Dr. Laura Call of the Day
    My Brother-in-Law is Making a Mistake

    Dr. Laura Call of the Day

    Play Episode Listen Later Aug 12, 2022 7:42 Very Popular


    It's only been a year since Jill's sister died, and she's upset that her brother-in-law is now marrying a woman he just recently met online. - Dr. Laura: "Email me your thoughts at: drlaura@drlaura.com"To participate on the radio program; call 1-800-Dr-Laura / 1-800-375-2872 or make an appointment - https://www.drlaura.com/make-an-appointment. Find me on social media at:Facebook.com/DrLauraInstagram.com/DrLauraProgramTwitter.com/DrLauraProgramPinterest.com/DrLauraYouTube.com/DrLauraBecome a Dr. Laura Family Member: https://www.drlaura.com/ See https://www.drlaura.com/privacy-policy for privacy information.See Privacy Policy at https://art19.com/privacy and California Privacy Notice at https://art19.com/privacy#do-not-sell-my-info.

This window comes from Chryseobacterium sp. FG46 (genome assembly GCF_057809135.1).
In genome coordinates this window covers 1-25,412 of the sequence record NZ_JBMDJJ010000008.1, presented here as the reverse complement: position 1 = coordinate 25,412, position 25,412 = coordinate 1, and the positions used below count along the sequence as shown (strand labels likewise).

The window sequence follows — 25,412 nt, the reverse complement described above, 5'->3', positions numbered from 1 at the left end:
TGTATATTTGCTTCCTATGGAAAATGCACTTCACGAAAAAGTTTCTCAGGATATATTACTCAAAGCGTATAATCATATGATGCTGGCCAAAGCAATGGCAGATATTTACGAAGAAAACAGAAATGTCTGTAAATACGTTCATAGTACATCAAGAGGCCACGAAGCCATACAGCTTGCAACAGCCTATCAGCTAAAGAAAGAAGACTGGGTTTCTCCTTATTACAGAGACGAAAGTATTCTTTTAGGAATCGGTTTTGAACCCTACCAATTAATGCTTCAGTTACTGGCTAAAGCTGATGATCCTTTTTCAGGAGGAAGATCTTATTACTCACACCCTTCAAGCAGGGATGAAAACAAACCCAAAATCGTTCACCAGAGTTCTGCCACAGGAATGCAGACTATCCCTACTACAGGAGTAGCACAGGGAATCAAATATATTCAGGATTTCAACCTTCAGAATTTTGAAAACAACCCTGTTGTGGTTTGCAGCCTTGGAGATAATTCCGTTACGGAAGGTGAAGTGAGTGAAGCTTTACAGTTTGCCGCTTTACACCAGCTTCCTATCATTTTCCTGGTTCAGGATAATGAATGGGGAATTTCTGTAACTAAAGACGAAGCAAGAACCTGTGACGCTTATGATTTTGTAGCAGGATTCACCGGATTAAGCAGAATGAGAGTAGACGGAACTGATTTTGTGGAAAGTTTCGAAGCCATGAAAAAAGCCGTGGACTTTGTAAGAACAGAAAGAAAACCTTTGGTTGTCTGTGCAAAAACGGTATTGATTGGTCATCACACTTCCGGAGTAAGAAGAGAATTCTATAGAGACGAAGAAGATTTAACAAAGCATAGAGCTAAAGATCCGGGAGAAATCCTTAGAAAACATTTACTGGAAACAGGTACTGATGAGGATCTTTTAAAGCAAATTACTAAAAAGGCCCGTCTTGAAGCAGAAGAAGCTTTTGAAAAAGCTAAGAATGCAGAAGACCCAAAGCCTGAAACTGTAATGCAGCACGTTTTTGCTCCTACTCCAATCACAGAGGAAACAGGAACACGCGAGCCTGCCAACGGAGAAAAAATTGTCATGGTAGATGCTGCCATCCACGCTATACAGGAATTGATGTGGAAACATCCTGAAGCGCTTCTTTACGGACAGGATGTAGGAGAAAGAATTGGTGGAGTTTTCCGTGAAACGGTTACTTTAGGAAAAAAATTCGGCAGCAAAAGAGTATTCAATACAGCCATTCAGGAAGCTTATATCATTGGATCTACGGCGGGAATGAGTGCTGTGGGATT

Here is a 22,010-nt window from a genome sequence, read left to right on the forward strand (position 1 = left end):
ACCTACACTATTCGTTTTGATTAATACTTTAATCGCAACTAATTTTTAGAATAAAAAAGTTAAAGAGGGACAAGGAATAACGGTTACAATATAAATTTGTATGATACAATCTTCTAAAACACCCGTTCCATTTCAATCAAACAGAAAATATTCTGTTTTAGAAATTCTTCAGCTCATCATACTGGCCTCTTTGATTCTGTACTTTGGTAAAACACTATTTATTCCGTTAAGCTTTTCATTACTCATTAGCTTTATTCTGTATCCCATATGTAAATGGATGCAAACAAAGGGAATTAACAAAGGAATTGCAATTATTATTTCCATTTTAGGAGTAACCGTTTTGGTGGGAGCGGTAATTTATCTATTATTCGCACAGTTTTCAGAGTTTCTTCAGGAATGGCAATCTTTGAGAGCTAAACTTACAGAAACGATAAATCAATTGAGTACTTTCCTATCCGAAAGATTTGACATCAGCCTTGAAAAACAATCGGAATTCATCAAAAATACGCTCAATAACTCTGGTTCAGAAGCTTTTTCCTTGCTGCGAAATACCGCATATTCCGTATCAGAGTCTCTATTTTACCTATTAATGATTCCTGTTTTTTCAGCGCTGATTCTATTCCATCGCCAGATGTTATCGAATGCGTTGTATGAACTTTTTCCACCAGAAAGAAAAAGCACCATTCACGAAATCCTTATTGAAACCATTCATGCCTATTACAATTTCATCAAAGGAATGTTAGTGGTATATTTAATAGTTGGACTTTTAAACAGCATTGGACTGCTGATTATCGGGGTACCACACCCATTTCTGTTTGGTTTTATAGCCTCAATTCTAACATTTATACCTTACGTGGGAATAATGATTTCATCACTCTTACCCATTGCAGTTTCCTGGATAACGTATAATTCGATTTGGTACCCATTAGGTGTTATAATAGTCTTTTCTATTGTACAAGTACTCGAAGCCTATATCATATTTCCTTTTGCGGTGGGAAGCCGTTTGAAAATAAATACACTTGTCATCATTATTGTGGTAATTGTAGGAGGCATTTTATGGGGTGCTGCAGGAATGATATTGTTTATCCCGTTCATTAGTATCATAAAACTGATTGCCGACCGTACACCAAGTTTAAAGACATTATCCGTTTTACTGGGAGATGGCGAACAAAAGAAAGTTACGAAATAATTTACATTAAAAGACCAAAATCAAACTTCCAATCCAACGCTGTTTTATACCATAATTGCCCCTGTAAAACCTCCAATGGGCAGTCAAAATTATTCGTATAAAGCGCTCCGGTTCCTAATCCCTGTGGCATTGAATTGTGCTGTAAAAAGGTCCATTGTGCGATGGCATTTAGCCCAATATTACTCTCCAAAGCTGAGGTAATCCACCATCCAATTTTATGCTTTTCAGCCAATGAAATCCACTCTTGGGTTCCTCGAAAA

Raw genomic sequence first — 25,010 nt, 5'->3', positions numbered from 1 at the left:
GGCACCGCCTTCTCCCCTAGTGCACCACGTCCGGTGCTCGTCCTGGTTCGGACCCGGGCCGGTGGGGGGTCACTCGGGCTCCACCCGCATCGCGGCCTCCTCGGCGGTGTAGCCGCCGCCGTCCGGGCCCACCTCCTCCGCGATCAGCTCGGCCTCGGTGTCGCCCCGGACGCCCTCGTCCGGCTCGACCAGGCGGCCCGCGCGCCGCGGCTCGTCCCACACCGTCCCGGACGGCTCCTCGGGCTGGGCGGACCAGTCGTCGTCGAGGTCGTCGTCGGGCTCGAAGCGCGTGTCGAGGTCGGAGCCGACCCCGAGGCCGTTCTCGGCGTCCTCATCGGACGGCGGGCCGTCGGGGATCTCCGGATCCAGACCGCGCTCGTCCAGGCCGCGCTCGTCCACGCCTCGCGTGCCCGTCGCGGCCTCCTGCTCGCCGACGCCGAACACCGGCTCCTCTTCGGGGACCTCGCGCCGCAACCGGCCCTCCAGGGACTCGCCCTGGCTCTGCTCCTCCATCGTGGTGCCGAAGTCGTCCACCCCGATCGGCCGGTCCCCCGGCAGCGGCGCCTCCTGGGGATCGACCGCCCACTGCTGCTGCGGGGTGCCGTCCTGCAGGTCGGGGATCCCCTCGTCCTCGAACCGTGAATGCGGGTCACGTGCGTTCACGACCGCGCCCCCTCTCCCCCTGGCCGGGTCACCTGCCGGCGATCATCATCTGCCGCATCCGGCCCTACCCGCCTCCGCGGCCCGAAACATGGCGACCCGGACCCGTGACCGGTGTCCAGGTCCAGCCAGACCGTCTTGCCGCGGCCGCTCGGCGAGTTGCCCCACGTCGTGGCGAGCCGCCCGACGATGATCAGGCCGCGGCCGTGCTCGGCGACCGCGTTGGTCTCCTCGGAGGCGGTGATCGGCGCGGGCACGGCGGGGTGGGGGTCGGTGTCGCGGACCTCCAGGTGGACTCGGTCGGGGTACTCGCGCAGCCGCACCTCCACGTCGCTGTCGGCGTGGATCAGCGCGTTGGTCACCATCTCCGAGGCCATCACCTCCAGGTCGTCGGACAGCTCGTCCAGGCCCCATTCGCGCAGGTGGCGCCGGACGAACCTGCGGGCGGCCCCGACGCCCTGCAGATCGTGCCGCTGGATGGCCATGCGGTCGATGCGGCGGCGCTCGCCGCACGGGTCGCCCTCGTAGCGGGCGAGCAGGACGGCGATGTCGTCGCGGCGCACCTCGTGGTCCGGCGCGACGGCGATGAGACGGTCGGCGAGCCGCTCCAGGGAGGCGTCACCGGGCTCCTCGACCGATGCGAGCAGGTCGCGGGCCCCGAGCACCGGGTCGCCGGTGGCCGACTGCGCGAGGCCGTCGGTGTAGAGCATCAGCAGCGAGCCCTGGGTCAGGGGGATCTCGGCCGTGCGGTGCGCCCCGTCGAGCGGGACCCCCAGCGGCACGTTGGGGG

Dr. Laura Call of the Day
    We Need Space From Our Friends

    Dr. Laura Call of the Day

    Play Episode Listen Later Aug 12, 2022 7:42 Very Popular


    Leslie and her husband are ready to move on from traveling with their long-time friends, but what's the right way to let them know? - Dr. Laura: "You cannot constrain your life in order to avoid hurt feelings."Have you outgrown a friend relationship? Email me your thoughts at: drlaura@drlaura.com To participate on the radio program; call 1-800-Dr-Laura / 1-800-375-2872 or make an appointment - https://www.drlaura.com/make-an-appointment. Find me on social media at:Facebook.com/DrLauraInstagram.com/DrLauraProgramTwitter.com/DrLauraProgramPinterest.com/DrLauraYouTube.com/DrLauraBecome a Dr. Laura Family Member: https://www.drlaura.com/ See https://www.drlaura.com/privacy-policy for privacy information.See Privacy Policy at https://art19.com/privacy and California Privacy Notice at https://art19.com/privacy#do-not-sell-my-info.

    Dr. Laura Call of the Day
    I'm Being Bullied At Work